Red Team Exercises mean different things to different people, and we anticipate a delineation debate in coming years. For example, the CIA has a Red Team unit that was put in place post 9/11 to consider potential attack scenarios to domestic infrastructure. The hypothesis of the Red Team is that it thinks creatively, out of the box about scenarios which may circumvent existing controls. The Red Team Exercise should help uncover new attack vectors at your business but also work with your firm to test areas of greatest concern. Is your firm ready for a Red Team Exercise?

  • Scope of the exercise is clearly defined and collaboration in understanding your business is key;
  • Make sure the agreed upon terms are addressing concerns that are real to your business;
  • Determine to what degree a black box methodology with wide latitude can be used to test infrastructure and personnel;
  • Documentation of the defined exercise should be thorough, describing testing methodology, results, and mitigation;
  • Reporting, if properly defined, can be useful for addressing testing requirements for Business Continuity and Technology Incident Response and Recovery.

Penetration Testing

Pentesting is oftentimes a component bundled with Red Team Exercises, but this is not always the case. Pentesting is a requirement for PCI-DSS vendors, and there is no question of a developing regulatory expectation for investment advisers and financial services firms. The 2015 Cybersecurity Examination Initiative mentions penetration testing under the Governance and Risk Assessment appendix section in the following manner under “Firm policies and procedures relating to the following”:

“Information regarding the firm’s policies related to penetration testing, whether conducted by or on behalf of the firm, and any related findings and responsive remediation efforts taken.”

While penetration testing is not discussed in the subcategories of the NIST CSF, keep in mind that an important, first-step component of pentesting, Vulnerability Management and Scanning are referenced under the Protect and Detect Functions. We plan to cover pentesting more extensively in future posts, but here are some of the basics and a starting point for the Compliance discussion with IT:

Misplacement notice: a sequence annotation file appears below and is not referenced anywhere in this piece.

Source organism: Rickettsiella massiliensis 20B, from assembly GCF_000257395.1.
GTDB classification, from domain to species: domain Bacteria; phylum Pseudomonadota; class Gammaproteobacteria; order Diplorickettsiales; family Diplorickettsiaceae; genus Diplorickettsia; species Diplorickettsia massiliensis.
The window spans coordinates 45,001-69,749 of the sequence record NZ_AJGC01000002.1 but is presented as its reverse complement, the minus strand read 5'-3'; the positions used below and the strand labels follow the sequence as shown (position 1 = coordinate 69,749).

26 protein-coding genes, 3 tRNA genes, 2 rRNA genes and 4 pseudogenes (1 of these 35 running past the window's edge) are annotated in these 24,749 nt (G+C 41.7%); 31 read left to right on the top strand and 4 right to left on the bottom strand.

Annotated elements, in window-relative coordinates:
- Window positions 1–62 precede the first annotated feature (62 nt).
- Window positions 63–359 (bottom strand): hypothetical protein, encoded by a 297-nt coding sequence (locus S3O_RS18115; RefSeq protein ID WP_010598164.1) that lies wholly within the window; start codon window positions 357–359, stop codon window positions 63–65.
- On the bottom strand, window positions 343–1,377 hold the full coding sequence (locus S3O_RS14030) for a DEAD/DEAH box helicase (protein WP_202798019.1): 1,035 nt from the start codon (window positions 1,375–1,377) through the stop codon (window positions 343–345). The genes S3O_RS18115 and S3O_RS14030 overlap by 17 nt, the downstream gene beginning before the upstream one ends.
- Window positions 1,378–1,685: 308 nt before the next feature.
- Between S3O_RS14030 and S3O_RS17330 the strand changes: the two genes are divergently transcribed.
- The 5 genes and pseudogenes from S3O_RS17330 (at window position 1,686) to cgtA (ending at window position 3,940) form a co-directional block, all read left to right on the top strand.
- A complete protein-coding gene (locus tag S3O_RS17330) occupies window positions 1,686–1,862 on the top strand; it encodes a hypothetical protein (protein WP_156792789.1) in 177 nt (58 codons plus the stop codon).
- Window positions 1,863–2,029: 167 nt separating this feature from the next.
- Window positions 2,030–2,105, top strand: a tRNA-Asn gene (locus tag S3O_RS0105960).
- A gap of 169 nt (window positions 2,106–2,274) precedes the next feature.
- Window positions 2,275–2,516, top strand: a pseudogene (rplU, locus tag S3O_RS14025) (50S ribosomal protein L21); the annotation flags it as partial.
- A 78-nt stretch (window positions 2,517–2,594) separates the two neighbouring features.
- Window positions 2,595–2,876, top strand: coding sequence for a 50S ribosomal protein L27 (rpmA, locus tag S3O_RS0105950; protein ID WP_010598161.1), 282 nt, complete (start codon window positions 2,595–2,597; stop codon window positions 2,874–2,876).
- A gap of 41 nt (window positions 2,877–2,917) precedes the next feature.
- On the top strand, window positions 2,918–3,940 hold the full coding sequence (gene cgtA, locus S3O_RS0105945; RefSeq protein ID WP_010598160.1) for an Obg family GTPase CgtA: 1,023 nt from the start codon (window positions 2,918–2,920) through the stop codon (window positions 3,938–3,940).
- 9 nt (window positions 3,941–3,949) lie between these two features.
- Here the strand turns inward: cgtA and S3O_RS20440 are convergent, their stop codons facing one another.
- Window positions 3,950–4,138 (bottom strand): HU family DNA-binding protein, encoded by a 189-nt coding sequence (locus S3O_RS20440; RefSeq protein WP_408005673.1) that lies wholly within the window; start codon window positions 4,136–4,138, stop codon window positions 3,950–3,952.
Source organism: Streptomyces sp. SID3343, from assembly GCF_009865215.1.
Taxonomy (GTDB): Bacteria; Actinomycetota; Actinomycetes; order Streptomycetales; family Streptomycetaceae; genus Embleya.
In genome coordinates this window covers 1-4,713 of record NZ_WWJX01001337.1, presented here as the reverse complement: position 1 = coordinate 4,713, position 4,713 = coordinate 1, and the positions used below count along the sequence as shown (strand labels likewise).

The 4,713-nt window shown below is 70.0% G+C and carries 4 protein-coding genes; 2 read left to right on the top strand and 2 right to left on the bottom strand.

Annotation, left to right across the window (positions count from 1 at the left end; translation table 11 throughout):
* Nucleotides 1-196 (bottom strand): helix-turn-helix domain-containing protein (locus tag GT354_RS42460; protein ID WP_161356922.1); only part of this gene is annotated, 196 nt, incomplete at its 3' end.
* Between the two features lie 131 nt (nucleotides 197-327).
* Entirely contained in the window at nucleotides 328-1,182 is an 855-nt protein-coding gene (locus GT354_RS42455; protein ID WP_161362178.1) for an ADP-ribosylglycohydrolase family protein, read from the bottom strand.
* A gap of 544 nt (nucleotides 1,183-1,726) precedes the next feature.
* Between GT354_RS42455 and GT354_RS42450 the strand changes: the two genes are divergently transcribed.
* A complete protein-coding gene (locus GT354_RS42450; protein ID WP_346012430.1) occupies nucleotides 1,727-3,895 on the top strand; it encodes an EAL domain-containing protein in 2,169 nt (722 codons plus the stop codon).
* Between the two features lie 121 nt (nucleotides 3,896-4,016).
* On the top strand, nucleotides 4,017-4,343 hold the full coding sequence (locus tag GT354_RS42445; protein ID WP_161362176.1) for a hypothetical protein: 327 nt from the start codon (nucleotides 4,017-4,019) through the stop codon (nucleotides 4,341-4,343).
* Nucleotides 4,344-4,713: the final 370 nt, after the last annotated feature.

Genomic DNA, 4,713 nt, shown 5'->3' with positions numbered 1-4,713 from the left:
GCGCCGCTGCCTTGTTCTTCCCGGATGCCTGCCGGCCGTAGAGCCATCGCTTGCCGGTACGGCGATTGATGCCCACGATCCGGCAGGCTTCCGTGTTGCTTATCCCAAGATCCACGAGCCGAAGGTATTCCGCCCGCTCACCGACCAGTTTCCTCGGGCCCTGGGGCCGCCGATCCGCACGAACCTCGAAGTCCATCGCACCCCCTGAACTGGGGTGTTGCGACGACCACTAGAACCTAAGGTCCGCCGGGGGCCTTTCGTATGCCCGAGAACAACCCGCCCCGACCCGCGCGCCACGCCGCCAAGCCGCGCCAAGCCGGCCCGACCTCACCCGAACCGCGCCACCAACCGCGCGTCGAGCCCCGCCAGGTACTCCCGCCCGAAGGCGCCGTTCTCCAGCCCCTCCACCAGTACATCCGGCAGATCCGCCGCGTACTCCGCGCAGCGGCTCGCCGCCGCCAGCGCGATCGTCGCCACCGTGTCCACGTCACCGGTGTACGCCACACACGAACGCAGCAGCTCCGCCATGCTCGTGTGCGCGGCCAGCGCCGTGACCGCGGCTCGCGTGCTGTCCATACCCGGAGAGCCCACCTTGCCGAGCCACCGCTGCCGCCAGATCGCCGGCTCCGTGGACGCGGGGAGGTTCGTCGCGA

• Pentesting has become an automated, commoditized process. What are the tools and methods used by your pentesting firm that make then different, thorough, and capable of producing meaningful results?
  • Does your pentester have an understanding of your firm’s unique risks and financial services regulatory requirements and expectations?
  • Vulnerability scanning, footprinting, and identification are often the first steps for pentesting. Is your firm conducting any scanning?
  • What type of reporting of both discovered vulnerabilities and successful and failed exploits can you expect? Does your pentester assist in mitigation or provide follow-up testing?
  • Pentesting, like risk assessment, can be viewed as another “check the box” compliance process or you can go for something more meaningful.
  • We suggest tying pentesting to a larger understanding of identified IT Security risks and finding a firm that will collaborate with you to provide more than an automated process and cut and paste reporting.


As IT security model standards mature, we expect you will see more discussion and greater definition of WARP information practices (Whitelisting, App Blocking, Red Team Exercises, and Pentesting). These are just a few controls in what will be a shifting paradigm toward proactive/preventative measures. There are certainly other information practices such as network segregation and segmenting to protect higher risk processes which will become more prevalent as well. Finally, any Red Team Exercise and Penetration Testing program must continue to take into account the human factor and training of employees based upon roles and functions.


SC Article on ALM Legal Survey

SANS 20 Critical Controls

NIST Publication: Guide to Application Whitelisting